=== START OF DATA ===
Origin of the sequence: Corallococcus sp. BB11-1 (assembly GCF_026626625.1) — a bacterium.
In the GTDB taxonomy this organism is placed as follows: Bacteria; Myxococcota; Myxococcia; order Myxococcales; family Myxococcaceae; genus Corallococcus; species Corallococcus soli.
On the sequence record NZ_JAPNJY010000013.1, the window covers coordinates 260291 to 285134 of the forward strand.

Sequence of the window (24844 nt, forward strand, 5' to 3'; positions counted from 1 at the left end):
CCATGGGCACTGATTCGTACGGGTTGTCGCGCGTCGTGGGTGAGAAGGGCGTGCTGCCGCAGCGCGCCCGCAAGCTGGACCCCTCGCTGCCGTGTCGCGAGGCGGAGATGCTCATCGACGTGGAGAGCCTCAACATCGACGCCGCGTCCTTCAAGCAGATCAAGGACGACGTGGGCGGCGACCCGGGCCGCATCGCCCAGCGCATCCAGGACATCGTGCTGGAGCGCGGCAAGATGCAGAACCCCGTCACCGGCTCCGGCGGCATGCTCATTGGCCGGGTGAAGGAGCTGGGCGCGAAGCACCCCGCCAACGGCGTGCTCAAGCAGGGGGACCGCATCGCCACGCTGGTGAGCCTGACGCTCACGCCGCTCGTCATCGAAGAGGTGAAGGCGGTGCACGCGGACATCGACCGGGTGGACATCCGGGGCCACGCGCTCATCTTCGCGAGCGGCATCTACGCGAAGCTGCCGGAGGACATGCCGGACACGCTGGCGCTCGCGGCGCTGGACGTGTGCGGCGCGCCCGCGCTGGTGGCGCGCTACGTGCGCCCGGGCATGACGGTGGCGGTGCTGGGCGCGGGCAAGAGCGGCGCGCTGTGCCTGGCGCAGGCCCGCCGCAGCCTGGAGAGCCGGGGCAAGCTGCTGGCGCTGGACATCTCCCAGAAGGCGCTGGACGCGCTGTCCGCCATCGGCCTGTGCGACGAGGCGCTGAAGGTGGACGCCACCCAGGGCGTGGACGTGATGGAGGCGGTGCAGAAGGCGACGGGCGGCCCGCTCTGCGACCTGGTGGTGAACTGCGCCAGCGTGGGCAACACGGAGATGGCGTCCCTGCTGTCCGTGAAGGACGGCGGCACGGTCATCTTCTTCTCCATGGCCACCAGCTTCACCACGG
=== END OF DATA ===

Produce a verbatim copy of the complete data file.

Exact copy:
Origin of the sequence: Corallococcus sp. BB11-1 (assembly GCF_026626625.1) — a bacterium.
In the GTDB taxonomy this organism is placed as follows: Bacteria; Myxococcota; Myxococcia; order Myxococcales; family Myxococcaceae; genus Corallococcus; species Corallococcus soli.
On the sequence record NZ_JAPNJY010000013.1, the window covers coordinates 260291 to 285134 of the forward strand.

Sequence of the window (24844 nt, forward strand, 5' to 3'; positions counted from 1 at the left end):
CCATGGGCACTGATTCGTACGGGTTGTCGCGCGTCGTGGGTGAGAAGGGCGTGCTGCCGCAGCGCGCCCGCAAGCTGGACCCCTCGCTGCCGTGTCGCGAGGCGGAGATGCTCATCGACGTGGAGAGCCTCAACATCGACGCCGCGTCCTTCAAGCAGATCAAGGACGACGTGGGCGGCGACCCGGGCCGCATCGCCCAGCGCATCCAGGACATCGTGCTGGAGCGCGGCAAGATGCAGAACCCCGTCACCGGCTCCGGCGGCATGCTCATTGGCCGGGTGAAGGAGCTGGGCGCGAAGCACCCCGCCAACGGCGTGCTCAAGCAGGGGGACCGCATCGCCACGCTGGTGAGCCTGACGCTCACGCCGCTCGTCATCGAAGAGGTGAAGGCGGTGCACGCGGACATCGACCGGGTGGACATCCGGGGCCACGCGCTCATCTTCGCGAGCGGCATCTACGCGAAGCTGCCGGAGGACATGCCGGACACGCTGGCGCTCGCGGCGCTGGACGTGTGCGGCGCGCCCGCGCTGGTGGCGCGCTACGTGCGCCCGGGCATGACGGTGGCGGTGCTGGGCGCGGGCAAGAGCGGCGCGCTGTGCCTGGCGCAGGCCCGCCGCAGCCTGGAGAGCCGGGGCAAGCTGCTGGCGCTGGACATCTCCCAGAAGGCGCTGGACGCGCTGTCCGCCATCGGCCTGTGCGACGAGGCGCTGAAGGTGGACGCCACCCAGGGCGTGGACGTGATGGAGGCGGTGCAGAAGGCGACGGGCGGCCCGCTCTGCGACCTGGTGGTGAACTGCGCCAGCGTGGGCAACACGGAGATGGCGTCCCTGCTGTCCGTGAAGGACGGCGGCACGGTCATCTTCTTCTCCATGGCCACCAGCTTCACCACGG